Computer pioneer and codebreaker Alan Turing has been given a posthumous royal pardon.
It addresses his 1952 conviction for homosexuality for which he was punished by being chemically castrated.
The conviction meant he lost his security clearance and had to stop the code-cracking work that had proved vital to the Allies in World War Two.
The pardon was granted under the Royal Prerogative of Mercy after a request by Justice Minister Chris Grayling.
“Dr Alan Turing was an exceptional man with a brilliant mind,” said Mr Grayling.
He said the research Turing carried out during the war at Bletchley Park undoubtedly shortened the conflict and saved thousands of lives.
Turing’s work helped accelerate Allied efforts to read German Naval messages enciphered with the Enigma machine. He also contributed some more fundamental work on codebreaking that was only released to public scrutiny in April 2012.
“His later life was overshadowed by his conviction for homosexual activity, a sentence we would now consider unjust and discriminatory and which has now been repealed,” said Mr Grayling.
“Turing deserves to be remembered and recognised for his fantastic contribution to the war effort and his legacy to science. A pardon from the Queen is a fitting tribute to an exceptional man.”
The pardon comes into effect on 24 December.
Turing died in June 1954 from cyanide poisoning and an inquest decided that he had committed suicide. However, biographers, friends and other students of his life dispute the finding and suggest his death was an accident.
Many people have campaigned for years to win a pardon for Turing.
Dr Sue Black, a computer scientist, was one of the key figures in the campaign.
She told the BBC that she hoped all the men convicted under the anti-homosexuality law would now be pardoned.
“This is one small step on the way to making some real positive change happen to all the people that were convicted,” she said.
“It’s a disgrace that so many people were treated so disrespectfully.”
Some have criticised the action for not going far enough and, 59 years after Turing’s death, little more than a token gesture.
“I just think it’s ridiculous, frankly,” British home computing pioneer Sir Clive Sinclair told the BBC.
“He’s been dead these many years so what’s the point? It’s a silly nonsense.
“He was such a fine, great man, and what was done was appalling of course. It makes no sense to me, because what’s done is done.”
‘It’s very wrong’
Lord Sharkey, a Liberal Democrat peer who wrote a private member’s bill calling for a royal pardon in July 2012, said the decision was “wonderful news”.
“This has demonstrated wisdom and compassion,” he said. “It has recognised a very great British hero and made some amends for the cruelty and injustice with which Turing was treated.”
Vint Cerf, the computer scientist known as one of the founding fathers of the internet, also welcomed the development.
“The royal pardon for Alan Turing rights a long-standing wrong and properly honours a man whose imagination and intellect made him legendary in our field,” he told the BBC.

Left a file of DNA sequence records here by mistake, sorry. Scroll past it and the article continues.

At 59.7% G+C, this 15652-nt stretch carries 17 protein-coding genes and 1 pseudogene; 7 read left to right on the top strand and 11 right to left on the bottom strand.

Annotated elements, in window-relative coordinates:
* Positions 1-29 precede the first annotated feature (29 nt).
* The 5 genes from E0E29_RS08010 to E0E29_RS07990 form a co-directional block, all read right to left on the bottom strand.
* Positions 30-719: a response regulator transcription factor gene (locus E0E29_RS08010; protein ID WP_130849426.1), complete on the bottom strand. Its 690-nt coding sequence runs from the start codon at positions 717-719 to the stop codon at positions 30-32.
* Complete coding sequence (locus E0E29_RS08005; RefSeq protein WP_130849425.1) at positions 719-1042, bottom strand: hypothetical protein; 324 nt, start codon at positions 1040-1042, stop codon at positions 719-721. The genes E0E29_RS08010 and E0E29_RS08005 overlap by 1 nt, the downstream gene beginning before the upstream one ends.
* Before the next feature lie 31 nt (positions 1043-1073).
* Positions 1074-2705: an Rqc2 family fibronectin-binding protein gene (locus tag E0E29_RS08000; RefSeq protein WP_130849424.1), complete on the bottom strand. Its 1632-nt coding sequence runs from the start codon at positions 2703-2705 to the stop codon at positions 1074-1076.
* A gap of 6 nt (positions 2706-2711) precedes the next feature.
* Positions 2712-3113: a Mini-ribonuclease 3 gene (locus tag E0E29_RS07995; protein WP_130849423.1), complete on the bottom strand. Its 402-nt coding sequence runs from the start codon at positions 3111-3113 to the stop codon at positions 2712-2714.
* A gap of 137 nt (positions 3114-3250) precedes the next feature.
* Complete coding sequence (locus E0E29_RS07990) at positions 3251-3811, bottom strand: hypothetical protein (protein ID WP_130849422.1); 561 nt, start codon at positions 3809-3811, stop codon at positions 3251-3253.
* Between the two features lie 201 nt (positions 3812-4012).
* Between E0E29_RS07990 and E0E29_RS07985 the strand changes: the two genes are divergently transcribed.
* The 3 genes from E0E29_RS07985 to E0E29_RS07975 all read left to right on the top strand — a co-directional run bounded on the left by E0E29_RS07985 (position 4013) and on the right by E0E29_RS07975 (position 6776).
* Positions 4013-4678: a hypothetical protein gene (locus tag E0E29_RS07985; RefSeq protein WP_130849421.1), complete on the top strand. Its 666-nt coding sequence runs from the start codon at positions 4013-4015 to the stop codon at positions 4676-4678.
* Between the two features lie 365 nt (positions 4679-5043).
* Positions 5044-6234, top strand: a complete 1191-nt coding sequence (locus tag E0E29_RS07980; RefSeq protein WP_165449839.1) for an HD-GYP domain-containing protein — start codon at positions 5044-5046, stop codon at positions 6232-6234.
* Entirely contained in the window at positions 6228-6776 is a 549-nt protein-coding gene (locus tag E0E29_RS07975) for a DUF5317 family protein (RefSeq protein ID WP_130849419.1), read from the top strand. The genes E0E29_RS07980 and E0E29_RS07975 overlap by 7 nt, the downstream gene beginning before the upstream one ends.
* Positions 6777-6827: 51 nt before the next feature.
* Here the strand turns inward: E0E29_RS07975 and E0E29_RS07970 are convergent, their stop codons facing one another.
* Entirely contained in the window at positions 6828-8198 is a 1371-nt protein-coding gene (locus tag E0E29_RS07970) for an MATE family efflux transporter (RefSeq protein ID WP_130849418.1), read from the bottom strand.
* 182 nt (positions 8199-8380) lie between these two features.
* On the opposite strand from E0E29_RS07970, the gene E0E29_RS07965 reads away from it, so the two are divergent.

Technology entrepreneur Mike Lynch added: “Society didn’t understand Alan Turing or his ideas on many levels but that was a reflection on us, not on him – and it has taken us 60 years to catch up.”
Human rights campaigner Peter Tatchell said: “I pay tribute to the government for ensuring Alan Turing has a royal pardon at last but I do think it’s very wrong that other men convicted of exactly the same offence are not even being given an apology, let alone a royal pardon.
“We’re talking about at least 50,000 other men who were convicted of the same offence, of so-called gross indecency, which is simply a sexual act between men with consent.”
Mr Tatchell said he would like to see Turing’s death fully investigated.
“While I have no evidence that he was murdered, I do think we need to explore the possibility that he may have been killed by the security services. He was regarded as a high security risk,” he said.
‘Not entirely comfortable’
Glyn Hughes, the sculptor of the Alan Turing Memorial in Manchester, said it was “very gratifying” that he had finally been pardoned.
“When we set out to try and make him famous – get him recognised – it was really difficult to collect money,” he said.
“None of the big computer companies would stump up a penny for a memorial. They perhaps would now – we’ve come a very long way.”
But he said he was “not entirely comfortable” that Turing had been pardoned while thousands of other gay men had not.
“The problem is, of course, if there was a general pardon for men who had been prosecuted for homosexuality, many of them are still alive and they could get compensation.”
In December 2011, an e-petition was created on the Direct Gov site that asked for Turing to be pardoned. It received more than 34,000 signatures but its request was denied by the then justice secretary, Lord McNally, who said Turing was “properly convicted” for what was at the time a criminal offence.
Prior to that in August 2009, a petition was started to request a pardon. It won an official apology from the prime minister at the time, Gordon Brown, who said the way Turing was persecuted over his homosexuality was “appalling”.